Most of us have likely been on a brewery tour at some point. They’re fun, give you a chance to learn something new, and oh yeah, there’s beer. Lots of beer. But, as much as it pains me to believe, beer isn’t for everyone. As such, cider continues to grow and carve out its place in the modern craft beverage scene, offering long time beer drinkers something different, and wine drinkers something they can easily relate to. One of the leaders in farmhouse cidermaking is Virtue Cider. Located a quick 2 1/2 hour drive from Chicago in Fennville, MI, Virtue Cider is a perfect trip for those looking to get out of the city for a day or weekend. We were recently able to spend a day up at the farm to get to know the faces behind the cider.




Missy Corey serves as the Hospitality & Culinary Director at Virtue and was our gracious host for the day. Previously, Missy worked at Chicago’s very own Publican Quality Meats, working closely with Executive Chef Paul Kahan. At Virtue, Missy is in charge of all things food: cooking, farming, and teaching about sustainable practices and food awareness. Our quite literal farm-to-table lunch with with crepes, kale, and charcuterie was absolutely phenomenal.






Virtue was founded in 2011 by former Goose Island Brewmaster, Greg Hall, and co-founder Stephen Schmakel, in order to create authentic farmhouse ciders. This means utilizing native and secondary fermentation, use of wild yeasts, and an expansive oak barrel-aging program. You can read more about Greg’s vision and inspiration for Virtue in our recent interview with him.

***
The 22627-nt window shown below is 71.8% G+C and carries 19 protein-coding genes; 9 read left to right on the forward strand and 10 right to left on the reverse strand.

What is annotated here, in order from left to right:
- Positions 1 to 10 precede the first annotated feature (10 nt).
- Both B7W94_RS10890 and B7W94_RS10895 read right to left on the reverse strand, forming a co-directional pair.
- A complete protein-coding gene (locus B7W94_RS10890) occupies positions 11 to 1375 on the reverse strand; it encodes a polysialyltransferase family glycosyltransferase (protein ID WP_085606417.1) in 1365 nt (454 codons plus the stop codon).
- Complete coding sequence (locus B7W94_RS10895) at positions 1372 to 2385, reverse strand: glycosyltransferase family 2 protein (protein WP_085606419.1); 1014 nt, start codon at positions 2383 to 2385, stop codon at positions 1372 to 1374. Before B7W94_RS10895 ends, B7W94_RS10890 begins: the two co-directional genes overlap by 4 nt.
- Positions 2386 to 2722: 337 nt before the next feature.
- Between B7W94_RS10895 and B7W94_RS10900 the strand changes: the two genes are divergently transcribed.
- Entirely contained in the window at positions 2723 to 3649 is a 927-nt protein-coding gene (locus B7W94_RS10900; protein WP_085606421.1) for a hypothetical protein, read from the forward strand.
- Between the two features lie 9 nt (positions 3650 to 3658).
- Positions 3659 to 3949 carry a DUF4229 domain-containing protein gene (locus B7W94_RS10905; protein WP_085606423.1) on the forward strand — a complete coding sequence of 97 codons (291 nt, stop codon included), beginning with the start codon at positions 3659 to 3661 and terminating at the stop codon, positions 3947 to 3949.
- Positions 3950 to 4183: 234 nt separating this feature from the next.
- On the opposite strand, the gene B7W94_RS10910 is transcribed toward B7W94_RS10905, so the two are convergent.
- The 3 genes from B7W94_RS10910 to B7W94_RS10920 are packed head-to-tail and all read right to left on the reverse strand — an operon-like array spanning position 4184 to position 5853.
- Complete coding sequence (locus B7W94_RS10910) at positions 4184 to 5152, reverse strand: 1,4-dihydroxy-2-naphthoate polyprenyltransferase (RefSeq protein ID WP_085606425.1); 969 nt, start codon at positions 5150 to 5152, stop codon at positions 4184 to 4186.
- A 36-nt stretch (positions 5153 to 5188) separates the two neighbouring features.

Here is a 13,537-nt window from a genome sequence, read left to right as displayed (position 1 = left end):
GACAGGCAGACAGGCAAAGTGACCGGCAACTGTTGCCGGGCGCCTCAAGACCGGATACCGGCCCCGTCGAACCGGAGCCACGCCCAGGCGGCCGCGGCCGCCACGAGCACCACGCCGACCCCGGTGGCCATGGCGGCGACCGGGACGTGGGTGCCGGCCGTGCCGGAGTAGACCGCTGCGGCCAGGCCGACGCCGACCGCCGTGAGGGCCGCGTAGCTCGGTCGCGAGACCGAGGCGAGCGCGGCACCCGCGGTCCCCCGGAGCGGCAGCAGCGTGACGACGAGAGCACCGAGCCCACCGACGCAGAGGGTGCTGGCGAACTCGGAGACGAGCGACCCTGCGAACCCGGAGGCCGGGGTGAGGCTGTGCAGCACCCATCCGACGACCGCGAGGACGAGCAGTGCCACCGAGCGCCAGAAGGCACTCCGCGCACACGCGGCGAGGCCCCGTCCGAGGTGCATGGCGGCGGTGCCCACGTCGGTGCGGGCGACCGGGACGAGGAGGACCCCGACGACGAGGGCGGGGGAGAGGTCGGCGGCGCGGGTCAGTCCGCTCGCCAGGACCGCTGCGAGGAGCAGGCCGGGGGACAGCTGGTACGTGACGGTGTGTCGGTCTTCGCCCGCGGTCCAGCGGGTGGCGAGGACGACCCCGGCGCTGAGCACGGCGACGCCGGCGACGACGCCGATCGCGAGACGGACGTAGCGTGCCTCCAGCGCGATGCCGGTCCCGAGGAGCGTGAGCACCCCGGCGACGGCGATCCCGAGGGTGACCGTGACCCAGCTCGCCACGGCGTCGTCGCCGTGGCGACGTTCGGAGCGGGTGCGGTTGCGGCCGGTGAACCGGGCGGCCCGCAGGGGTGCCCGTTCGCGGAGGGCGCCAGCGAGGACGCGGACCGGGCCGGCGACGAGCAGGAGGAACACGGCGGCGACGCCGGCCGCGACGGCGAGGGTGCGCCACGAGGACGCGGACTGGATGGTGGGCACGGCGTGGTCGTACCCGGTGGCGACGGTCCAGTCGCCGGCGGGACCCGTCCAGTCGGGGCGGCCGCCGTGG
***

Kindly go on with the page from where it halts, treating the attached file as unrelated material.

Seth Boeve is the Head Cidermaker at Virtue and a West Michigan native. He previously work as a brewer in Michigan but discovered his passion for cider after a brief tour of Virtue in 2012.

“My palate was always more partial to sour beers and the first time I tried Lapinette, I immediately fell in love,” recalled Seth as he showed us through the barrel warehouse.




Seth explained to us that unlike brewing, cidermaking is not an exact science. The steps to creating each cider is the same, but the end product may not be exactly the same year to year or batch to batch, just by the nature of using live fruit.

  1. Press apples to extract the juice
  2. Let wild yeasts from the apples allow the cider to ferment
  3. Age and blend the fermented cider in American Oak, French Oak, or Bourbon barrels to achieve desired taste profile





“Proper farmhouse ciders require a farm,” Greg Hall explained to us as we made our way around the Virtue property. Contrary to our natural instincts, the presence of yeast and bacteria from the farm is essential for farmhouse cidermaking. This is what creates the complexity and depth of character to Virtue Cider that we love so dearly.

A perfect year-round getaway, Virtue Cider is located at 2170 62nd St, Fennville, MI and is open everyday 12pm – 7pm. If you live in Chicago, use our Beer Finder to locate Virtue Cider near you and visit their website for more information regarding tours and tastings.

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